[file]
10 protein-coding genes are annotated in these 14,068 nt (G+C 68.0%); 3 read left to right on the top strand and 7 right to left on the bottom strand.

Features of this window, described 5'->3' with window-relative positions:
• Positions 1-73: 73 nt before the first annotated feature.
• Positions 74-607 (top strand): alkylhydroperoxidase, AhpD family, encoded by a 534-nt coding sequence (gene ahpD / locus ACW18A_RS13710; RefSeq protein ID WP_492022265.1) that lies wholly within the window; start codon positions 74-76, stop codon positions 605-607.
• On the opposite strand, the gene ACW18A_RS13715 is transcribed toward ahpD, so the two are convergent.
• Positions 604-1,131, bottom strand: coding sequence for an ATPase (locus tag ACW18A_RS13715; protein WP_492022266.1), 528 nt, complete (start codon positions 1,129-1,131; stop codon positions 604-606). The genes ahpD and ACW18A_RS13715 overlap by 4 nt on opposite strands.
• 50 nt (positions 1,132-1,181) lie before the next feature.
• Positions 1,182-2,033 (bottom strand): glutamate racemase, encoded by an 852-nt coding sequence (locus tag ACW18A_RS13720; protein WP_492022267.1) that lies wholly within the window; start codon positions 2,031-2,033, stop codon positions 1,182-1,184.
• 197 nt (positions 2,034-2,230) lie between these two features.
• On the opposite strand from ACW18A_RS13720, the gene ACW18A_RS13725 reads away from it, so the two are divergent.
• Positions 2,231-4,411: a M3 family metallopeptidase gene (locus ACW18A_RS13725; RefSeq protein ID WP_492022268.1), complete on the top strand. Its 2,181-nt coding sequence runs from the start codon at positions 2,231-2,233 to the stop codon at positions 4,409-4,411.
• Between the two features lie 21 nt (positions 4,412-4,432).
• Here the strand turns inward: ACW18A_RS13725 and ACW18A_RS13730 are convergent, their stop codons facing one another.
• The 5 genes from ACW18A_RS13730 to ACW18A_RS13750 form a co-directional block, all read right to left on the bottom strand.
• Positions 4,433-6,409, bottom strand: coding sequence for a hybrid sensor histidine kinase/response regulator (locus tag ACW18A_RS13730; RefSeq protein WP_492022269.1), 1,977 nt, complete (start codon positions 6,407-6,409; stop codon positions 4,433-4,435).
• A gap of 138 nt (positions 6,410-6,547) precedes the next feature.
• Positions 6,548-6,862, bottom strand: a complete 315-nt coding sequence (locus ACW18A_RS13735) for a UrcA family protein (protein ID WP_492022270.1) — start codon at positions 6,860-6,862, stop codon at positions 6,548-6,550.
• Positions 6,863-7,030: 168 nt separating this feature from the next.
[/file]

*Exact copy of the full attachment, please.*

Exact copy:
10 protein-coding genes are annotated in these 14,068 nt (G+C 68.0%); 3 read left to right on the top strand and 7 right to left on the bottom strand.

Features of this window, described 5'->3' with window-relative positions:
• Positions 1-73: 73 nt before the first annotated feature.
• Positions 74-607 (top strand): alkylhydroperoxidase, AhpD family, encoded by a 534-nt coding sequence (gene ahpD / locus ACW18A_RS13710; RefSeq protein ID WP_492022265.1) that lies wholly within the window; start codon positions 74-76, stop codon positions 605-607.
• On the opposite strand, the gene ACW18A_RS13715 is transcribed toward ahpD, so the two are convergent.
• Positions 604-1,131, bottom strand: coding sequence for an ATPase (locus tag ACW18A_RS13715; protein WP_492022266.1), 528 nt, complete (start codon positions 1,129-1,131; stop codon positions 604-606). The genes ahpD and ACW18A_RS13715 overlap by 4 nt on opposite strands.
• 50 nt (positions 1,132-1,181) lie before the next feature.
• Positions 1,182-2,033 (bottom strand): glutamate racemase, encoded by an 852-nt coding sequence (locus tag ACW18A_RS13720; protein WP_492022267.1) that lies wholly within the window; start codon positions 2,031-2,033, stop codon positions 1,182-1,184.
• 197 nt (positions 2,034-2,230) lie between these two features.
• On the opposite strand from ACW18A_RS13720, the gene ACW18A_RS13725 reads away from it, so the two are divergent.
• Positions 2,231-4,411: a M3 family metallopeptidase gene (locus ACW18A_RS13725; RefSeq protein ID WP_492022268.1), complete on the top strand. Its 2,181-nt coding sequence runs from the start codon at positions 2,231-2,233 to the stop codon at positions 4,409-4,411.
• Between the two features lie 21 nt (positions 4,412-4,432).
• Here the strand turns inward: ACW18A_RS13725 and ACW18A_RS13730 are convergent, their stop codons facing one another.
• The 5 genes from ACW18A_RS13730 to ACW18A_RS13750 form a co-directional block, all read right to left on the bottom strand.
• Positions 4,433-6,409, bottom strand: coding sequence for a hybrid sensor histidine kinase/response regulator (locus tag ACW18A_RS13730; RefSeq protein WP_492022269.1), 1,977 nt, complete (start codon positions 6,407-6,409; stop codon positions 4,433-4,435).
• A gap of 138 nt (positions 6,410-6,547) precedes the next feature.
• Positions 6,548-6,862, bottom strand: a complete 315-nt coding sequence (locus ACW18A_RS13735) for a UrcA family protein (protein ID WP_492022270.1) — start codon at positions 6,860-6,862, stop codon at positions 6,548-6,550.
• Positions 6,863-7,030: 168 nt separating this feature from the next.